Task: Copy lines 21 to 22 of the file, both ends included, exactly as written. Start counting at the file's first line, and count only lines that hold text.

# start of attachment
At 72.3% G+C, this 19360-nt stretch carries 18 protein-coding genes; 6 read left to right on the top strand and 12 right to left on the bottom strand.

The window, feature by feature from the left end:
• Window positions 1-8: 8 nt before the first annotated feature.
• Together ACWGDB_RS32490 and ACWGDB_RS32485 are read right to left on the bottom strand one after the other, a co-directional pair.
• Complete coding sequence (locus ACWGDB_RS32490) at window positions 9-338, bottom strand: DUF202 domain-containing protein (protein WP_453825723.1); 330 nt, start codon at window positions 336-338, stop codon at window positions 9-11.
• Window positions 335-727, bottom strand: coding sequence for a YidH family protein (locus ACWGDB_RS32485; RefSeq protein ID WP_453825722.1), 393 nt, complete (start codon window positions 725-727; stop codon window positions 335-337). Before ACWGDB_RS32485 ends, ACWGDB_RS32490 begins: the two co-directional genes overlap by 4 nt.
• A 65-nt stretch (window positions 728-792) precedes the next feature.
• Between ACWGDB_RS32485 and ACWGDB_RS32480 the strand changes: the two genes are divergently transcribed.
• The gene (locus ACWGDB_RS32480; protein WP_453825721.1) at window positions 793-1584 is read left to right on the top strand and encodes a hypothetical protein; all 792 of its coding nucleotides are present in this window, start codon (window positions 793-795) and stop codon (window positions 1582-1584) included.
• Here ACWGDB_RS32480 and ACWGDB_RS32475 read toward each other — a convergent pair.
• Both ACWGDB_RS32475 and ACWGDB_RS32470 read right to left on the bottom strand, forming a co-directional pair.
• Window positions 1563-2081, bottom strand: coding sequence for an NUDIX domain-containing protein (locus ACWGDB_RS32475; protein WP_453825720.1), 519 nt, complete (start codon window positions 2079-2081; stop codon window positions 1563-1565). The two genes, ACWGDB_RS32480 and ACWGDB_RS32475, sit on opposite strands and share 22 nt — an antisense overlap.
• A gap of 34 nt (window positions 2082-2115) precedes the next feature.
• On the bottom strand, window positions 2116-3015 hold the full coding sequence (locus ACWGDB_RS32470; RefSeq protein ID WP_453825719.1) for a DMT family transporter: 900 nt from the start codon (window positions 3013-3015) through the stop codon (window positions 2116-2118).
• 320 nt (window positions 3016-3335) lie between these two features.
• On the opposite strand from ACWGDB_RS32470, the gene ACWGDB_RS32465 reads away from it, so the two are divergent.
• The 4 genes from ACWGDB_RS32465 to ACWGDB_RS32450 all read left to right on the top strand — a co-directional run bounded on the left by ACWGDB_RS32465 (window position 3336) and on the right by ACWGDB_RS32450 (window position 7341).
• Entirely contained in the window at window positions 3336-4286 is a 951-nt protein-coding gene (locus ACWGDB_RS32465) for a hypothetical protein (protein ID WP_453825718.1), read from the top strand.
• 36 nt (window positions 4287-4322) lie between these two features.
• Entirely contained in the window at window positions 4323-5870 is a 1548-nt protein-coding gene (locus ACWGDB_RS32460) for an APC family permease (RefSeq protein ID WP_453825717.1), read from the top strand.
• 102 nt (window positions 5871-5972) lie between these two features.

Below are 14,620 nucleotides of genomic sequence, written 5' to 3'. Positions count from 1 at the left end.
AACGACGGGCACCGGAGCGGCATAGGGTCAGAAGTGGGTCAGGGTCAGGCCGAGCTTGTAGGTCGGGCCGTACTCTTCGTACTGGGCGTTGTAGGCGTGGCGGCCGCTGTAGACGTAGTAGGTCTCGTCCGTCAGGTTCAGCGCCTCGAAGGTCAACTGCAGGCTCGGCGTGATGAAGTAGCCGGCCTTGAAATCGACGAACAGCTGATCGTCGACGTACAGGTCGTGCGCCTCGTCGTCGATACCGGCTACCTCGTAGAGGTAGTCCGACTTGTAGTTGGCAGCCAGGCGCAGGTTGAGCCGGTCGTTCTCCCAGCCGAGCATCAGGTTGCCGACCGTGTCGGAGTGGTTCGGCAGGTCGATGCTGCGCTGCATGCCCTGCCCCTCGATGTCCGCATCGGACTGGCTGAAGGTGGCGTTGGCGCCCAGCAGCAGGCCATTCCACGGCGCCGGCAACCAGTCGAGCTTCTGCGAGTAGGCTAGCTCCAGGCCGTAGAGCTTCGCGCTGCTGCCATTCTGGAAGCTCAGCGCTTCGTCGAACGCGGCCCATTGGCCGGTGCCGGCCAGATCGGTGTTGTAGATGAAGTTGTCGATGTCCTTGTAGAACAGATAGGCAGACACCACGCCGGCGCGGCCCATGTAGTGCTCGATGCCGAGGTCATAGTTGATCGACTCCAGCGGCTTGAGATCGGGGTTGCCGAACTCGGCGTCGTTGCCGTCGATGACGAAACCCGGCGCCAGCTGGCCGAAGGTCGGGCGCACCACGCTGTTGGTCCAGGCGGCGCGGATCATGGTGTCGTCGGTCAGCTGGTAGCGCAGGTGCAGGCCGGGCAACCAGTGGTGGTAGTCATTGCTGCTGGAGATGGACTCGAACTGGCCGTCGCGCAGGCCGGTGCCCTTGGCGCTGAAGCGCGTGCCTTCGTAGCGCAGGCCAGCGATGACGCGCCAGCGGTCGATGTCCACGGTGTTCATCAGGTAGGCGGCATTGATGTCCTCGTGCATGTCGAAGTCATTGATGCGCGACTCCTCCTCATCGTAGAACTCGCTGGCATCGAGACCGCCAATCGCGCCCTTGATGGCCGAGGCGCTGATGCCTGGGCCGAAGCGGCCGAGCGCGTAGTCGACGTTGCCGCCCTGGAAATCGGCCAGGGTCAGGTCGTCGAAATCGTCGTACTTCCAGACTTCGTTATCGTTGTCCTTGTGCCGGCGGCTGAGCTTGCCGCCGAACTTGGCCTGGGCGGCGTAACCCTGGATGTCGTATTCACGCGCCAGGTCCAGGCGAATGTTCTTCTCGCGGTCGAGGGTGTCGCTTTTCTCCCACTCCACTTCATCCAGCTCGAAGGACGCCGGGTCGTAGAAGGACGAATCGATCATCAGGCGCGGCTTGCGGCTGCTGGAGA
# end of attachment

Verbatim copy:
• 102 nt (window positions 5871-5972) lie between these two features.

Below are 14,620 nucleotides of genomic sequence, written 5' to 3'. Positions count from 1 at the left end.